To mark the telescope's 50th anniversary, the German Federal Ministry of Finance will issue a special stamp priced 1.55 euros on April 1, 2021 (Fig. 1). It is already the second stamp in Germany showing the 100-m radio telescope. In 1976, the Effelsberg radio telescope was featured as part of the German stamp series "Industry and Technology". With a face value of 500 Pfennig (five DMark), this stamp represented the highest value among the 23 stamps in the series.

The telescope was inaugurated on May 12, 1971, after three and a half years of construction. With regular intensive maintenance, it has been continuously kept up to date with the latest technology and is still one of the most powerful telescopes on Earth. An example for technical innovation with the telescope is the installation of a new subreflector with an active surface in 2006. In 2007, another telescope for observations of longer-wavelength radio radiation was added at the site of the 100m telescope: the Effelsberg station of the European low-frequency telescope LOFAR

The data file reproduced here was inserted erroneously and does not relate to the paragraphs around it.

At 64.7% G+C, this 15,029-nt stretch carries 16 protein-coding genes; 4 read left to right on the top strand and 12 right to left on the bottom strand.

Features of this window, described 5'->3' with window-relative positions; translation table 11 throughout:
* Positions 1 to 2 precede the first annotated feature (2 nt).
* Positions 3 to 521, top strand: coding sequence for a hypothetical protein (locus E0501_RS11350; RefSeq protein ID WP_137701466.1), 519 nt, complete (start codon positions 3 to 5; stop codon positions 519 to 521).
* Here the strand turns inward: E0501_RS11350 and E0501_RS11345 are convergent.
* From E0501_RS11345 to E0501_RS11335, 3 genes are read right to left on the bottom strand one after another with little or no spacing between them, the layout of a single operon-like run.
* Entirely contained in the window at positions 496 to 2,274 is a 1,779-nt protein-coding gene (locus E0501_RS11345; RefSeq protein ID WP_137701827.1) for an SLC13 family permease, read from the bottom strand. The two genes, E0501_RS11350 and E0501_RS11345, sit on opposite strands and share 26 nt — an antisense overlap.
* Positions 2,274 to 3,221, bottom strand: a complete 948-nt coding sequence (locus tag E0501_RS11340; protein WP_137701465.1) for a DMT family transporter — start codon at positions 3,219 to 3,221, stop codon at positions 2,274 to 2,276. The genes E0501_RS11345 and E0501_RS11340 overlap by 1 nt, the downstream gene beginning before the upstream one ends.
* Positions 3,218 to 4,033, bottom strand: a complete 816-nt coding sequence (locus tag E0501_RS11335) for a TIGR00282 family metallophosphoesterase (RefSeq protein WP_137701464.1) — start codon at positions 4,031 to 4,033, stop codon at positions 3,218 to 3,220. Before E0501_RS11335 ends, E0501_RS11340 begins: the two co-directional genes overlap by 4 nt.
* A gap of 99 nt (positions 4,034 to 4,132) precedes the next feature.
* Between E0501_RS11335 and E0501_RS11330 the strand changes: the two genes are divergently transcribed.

The highly sensitive receivers of the 100-m telescope are capable of detecting exceptionally weak radio signals from great distances in the cosmos. Astronomers from all over the world submit observation requests to conduct research projects with this facility. Spectroscopic observations of signals from molecules allow to determine density, temperature, chemistry, and dynamics of the interstellar gas in regions where new stars are being formed. Large-scale magnetic fields have been discovered in many external galaxies. For extreme objects such as pulsars, the final stages in the evolution of massive stars, the 100-m telescope is unique because of its sensitivity in the short cm wavelength range.

The Effelsberg telescope is an important element in the connection of individual radio telescopes in a global network. With interferometric technology (VLBI - Very Long Baseline Interferometry), the sharpest images of the compact sources in the cosmos can be obtained.